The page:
Given that ASML currently has a production and installation capacity of about 50+ machines annually, the company appears to be sitting pretty with demand potentially outstripping supply in the coming years as demand for advanced chips continues its upward march. The impact on ASML’s financials are significant; revenues jumped 18% YoY to nearly EUR 14 billion for the financial year ended December 2020, while net profits rose 37% YoY to 3.5 billion, helping push up the company’s return on equity (ROE) to 25.6%. 

Rising EUV sales also boosted profitability with gross margins rising from 44.6% in 2019 to 48.6% in 2020. Rising gross margins helped push up net profit margins as well which rose to 25.4% in 2020 from nearly 22% a year earlier. As sales of EUV sales continue to trend upwards in the coming years, there is potential for continued margin improvement. 

Meanwhile the potential for top-line growth is significant as well. ASML shipped 31 EUV machines last year (generating  EUR 4.5 billion) and Cowen expects ASML’s EUV shipments to rise to 40 units in 2021, 53 in 2022, and 56 in 2023. Not only does this drive EUV revenues, but DUV revenues are should benefit too as every order for an EUV system drives demand for DUV systems as well. Indeed ASML’s DUV business (a market that ASML dominates with a market share of more than 80%) is large and going strong; ASML generated EUR 5.38 billion in revenues from its DUV business (accounting for 52% of 2020 revenues) which included 68 immersion systems – the most advanced DUV machines – which accounted for EUR 4 billion in revenue alone in 2020.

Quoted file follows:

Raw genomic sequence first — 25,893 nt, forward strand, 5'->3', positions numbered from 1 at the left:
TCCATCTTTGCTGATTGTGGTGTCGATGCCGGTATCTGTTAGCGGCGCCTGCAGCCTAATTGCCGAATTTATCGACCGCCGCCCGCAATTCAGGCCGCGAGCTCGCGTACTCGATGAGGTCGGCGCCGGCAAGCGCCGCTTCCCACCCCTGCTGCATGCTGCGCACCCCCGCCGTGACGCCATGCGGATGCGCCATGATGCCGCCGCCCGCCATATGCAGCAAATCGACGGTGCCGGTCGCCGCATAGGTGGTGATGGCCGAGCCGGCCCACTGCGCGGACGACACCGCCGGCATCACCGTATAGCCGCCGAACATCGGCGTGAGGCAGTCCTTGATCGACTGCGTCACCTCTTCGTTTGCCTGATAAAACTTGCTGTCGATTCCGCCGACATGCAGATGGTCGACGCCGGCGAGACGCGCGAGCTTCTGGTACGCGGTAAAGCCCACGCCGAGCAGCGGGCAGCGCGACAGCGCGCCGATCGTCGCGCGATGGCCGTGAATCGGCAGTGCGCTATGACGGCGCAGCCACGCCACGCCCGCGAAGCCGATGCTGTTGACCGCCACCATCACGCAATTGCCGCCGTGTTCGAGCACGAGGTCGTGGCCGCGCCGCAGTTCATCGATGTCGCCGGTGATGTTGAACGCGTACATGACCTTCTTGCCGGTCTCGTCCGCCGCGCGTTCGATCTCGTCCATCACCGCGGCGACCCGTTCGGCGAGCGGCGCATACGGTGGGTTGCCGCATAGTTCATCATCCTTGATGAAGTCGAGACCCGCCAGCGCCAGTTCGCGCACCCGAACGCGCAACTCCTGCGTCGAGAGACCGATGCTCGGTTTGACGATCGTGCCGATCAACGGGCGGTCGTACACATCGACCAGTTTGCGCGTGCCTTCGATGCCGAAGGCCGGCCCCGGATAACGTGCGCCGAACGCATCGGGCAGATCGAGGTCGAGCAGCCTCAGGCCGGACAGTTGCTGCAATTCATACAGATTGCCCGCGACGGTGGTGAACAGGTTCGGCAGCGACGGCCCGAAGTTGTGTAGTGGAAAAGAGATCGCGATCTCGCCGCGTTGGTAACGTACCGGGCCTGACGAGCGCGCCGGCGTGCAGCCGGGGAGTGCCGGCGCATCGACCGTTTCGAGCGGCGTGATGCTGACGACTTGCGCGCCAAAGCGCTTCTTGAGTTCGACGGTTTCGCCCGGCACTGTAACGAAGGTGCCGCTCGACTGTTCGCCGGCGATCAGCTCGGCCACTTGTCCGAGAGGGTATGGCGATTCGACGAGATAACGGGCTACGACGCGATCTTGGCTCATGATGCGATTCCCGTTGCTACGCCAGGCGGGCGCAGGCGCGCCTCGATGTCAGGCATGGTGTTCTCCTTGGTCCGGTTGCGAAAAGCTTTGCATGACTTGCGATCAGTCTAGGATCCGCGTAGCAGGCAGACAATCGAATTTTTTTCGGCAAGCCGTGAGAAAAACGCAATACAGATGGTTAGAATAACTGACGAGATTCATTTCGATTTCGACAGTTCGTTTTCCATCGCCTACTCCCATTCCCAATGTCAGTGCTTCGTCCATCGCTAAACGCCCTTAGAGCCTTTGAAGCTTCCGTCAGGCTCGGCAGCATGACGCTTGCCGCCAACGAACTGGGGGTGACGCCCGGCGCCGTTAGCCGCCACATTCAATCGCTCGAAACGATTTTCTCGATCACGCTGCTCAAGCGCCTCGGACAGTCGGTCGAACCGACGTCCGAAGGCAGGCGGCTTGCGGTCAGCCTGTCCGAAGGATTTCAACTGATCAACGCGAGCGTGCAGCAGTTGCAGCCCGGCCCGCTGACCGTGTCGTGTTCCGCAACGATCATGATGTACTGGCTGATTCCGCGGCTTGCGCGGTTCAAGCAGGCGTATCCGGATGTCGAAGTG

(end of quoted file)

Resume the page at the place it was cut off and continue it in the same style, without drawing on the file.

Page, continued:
ASML net system sales per technology - 2018 - 2020

A growing installed base of EUV machines could further add to top line growth in the form of service revenue which rose to EUR 3.6 billion in 2020, up from EUR 2.8 billion in 2019, a 28% increase YoY.